Despite a reconciliation after Sadr's temporary withdrawal from politics, tensions between SCF elements and Halbousi continue, with efforts to weaken him and strengthen his rivals in Anbar ongoing.

The security changes in Anbar's context remain unclear. Following the announcement of the changes, Halbousi met with PM Sudani, affirming his full support for the government's reshuffle, which he said fell within the government's vision of comprehensive administrative reform.

Military parade in Sulaymaniyah

In a first, the PUK's CTG conducted a large military parade in Sulaymaniyah yesterday. PUK party leader Bafel Talabani personally oversaw the parade, which featured the group's equipment and personnel.

The display took place one day prior to PUK's high-level meeting with the KDP. The parade prominently featured CTG leader Wahab Halabjay, whom the KDP blames for orchestrating a terror attack that resulted in the death of a former PUK commander close to ousted PUK leader Lahur Talabani in Erbil. 

There have been reports in recent weeks suggesting that, as a compromise with the KDP, the PUK agreed to demote Halabjay and decrease his influence within the CTG; this parade appears to be a direct rebuke of these rumors. 

The event also underscored the expanding role and clout of the CTG within the PUK-controlled region and its institutions.

Bafel's increased reliance on the CTG, among other forces, to solidify his control over the PUK and the Sulaymaniyah region has become increasingly apparent over the past year.

SCF demands payment approval for imported Iranian gas

The Shiite Coordination Framework (SCF) has asked the US to approve Iraq's payment for imported Iranian gas, according to a statement received by the Iraqi News Agency (INA). The SCF wants this issue to be 'non-political' and urges the Iraqi government and its foreign affairs ministry to push the US to approve these payments immediately. 

Recently, individual politicians within the SCF have been more openly critical of the US. Two weeks ago, Shiite leader Qais al-Khazali, claimed Iraq lacked financial autonomy by needing US approval to access its own funds. He condemned U.S. activities in Iraq, accused them of spying, and praised Iran for allowing gas supply to continue despite unpaid bills.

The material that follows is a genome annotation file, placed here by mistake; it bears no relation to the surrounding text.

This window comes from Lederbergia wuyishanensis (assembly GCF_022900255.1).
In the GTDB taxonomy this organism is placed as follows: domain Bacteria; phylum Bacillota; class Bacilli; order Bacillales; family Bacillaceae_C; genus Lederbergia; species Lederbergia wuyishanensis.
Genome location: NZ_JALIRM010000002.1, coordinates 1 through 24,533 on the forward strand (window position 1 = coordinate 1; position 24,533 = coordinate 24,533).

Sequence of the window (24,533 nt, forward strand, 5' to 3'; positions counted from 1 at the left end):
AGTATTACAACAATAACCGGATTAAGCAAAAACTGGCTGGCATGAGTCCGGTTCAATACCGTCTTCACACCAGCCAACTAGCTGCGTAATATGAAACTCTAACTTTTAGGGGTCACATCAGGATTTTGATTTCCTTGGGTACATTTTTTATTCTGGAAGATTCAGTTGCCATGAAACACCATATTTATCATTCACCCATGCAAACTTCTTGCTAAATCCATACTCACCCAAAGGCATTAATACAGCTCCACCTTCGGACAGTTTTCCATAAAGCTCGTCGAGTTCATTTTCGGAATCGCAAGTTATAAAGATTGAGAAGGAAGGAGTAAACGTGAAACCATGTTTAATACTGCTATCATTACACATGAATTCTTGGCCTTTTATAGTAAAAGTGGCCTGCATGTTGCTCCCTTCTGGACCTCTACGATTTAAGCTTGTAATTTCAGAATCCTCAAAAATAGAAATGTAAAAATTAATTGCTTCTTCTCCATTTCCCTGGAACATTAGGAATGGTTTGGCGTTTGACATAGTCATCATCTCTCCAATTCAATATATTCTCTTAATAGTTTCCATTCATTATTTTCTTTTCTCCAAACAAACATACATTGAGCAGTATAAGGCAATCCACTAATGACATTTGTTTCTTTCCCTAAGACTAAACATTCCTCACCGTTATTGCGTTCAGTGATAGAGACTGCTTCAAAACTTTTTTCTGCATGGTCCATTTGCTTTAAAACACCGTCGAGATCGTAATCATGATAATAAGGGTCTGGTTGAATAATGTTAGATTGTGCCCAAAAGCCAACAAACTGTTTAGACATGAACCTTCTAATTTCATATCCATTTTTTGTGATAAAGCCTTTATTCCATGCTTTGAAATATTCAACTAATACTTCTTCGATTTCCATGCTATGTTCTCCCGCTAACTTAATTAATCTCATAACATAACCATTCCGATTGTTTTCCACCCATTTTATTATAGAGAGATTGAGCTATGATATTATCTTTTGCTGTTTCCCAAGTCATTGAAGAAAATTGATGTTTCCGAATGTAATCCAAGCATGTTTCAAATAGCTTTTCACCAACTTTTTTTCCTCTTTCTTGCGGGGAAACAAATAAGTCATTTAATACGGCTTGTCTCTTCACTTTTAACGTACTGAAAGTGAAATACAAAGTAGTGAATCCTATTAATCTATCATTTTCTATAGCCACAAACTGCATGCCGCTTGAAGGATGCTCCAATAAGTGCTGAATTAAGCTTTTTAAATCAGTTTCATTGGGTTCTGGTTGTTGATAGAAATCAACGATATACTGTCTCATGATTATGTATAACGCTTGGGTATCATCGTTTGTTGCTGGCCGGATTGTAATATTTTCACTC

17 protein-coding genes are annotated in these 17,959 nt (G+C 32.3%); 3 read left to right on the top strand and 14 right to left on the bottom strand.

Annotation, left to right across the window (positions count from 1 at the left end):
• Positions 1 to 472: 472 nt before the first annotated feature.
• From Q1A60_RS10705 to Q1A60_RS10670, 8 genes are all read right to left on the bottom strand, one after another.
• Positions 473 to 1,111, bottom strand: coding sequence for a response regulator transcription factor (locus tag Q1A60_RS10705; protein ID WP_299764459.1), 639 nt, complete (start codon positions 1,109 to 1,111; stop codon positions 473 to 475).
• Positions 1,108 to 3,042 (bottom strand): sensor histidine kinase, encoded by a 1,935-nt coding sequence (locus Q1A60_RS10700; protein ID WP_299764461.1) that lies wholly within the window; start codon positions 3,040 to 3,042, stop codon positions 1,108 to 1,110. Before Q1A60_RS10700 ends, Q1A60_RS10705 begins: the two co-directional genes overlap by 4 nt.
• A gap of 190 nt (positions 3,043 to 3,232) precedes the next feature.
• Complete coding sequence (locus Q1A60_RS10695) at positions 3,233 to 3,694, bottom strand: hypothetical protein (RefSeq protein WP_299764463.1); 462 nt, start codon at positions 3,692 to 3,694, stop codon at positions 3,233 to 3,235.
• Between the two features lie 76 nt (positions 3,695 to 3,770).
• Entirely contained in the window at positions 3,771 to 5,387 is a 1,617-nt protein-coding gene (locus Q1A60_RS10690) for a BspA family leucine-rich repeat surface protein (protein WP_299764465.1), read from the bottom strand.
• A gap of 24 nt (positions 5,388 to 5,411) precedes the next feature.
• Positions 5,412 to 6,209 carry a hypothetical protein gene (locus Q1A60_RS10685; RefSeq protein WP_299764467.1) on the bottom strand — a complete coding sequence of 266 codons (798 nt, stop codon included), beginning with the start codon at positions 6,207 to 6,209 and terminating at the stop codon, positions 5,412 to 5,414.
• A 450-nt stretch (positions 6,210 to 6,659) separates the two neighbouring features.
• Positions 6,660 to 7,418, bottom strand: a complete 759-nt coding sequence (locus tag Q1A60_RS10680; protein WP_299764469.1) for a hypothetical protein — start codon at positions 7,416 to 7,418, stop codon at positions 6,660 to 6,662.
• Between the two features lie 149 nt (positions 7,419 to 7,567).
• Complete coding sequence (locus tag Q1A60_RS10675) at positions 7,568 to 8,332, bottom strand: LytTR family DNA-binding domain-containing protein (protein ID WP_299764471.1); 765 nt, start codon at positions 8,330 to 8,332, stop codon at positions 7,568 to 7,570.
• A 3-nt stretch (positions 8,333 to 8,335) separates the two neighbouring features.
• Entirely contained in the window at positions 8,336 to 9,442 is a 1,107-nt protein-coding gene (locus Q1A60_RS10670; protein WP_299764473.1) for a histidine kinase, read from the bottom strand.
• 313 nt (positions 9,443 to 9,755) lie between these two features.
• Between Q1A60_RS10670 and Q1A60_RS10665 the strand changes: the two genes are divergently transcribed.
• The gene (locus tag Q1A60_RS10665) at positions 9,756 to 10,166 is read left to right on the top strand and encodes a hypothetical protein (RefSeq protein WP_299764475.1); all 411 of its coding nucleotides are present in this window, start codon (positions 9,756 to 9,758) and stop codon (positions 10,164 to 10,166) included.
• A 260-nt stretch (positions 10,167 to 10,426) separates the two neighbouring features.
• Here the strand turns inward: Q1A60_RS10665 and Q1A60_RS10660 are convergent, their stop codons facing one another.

Iraq relies heavily on Iranian gas for its electricity. Due to US sanctions imposed after it withdrew from the JCPOA, its debt to Iran now exceeding $10 billion because of the inability to disburse payments to Iran without contravening sanctions. Last month, a source from the Iraqi foreign ministry told Reuters anonymously that the US agreed to waive sanctions and permit Iraq to pay $2.76 billion of its debt to Iran. This information surfaced as the New York Times reported the US and Iran are working on an informal deal to prevent further conflict. 

It's unclear if the SCF's demands aim to pressure the US and Iraqi governments to release more funds to Iran, or if this suggests a shift in their previous non-confrontational policy towards the US

Morning briefing

Hello and welcome to the Sunday edition of the live blog. Here's what's on the agenda for today:

  • The PUK and KDP are engaged in a high-level meeting headed by Fazil Mirani, the Secretary of the KDP Politburo, and PUK leader Bafel Talabani. This is the second meeting of this nature in two weeks, though the direction of the negotiations remains unclear. 
  • This meeting follows directly after Bafel oversaw a military parade by the PUK's Counterterrorism Group (CTG) yesterday. The parade prominently displayed weapons, equipment, and the CTG's controversial leader Wahab Halabjay. 
  • After making sweeping changes to the security apparatus, Iraqi Prime Minister Mohamed Shia Al-Sudani met with Parliament Speaker Mohamed Al-Halbusi yesterday. According to a readout from the meeting, the speaker affirmed his full support for the government's changes to the security and administrative leadership. These changes fall within the framework of the government's vision of comprehensive administrative reform. Today, the PM is meeting with a number of these new security leaders in Anbar.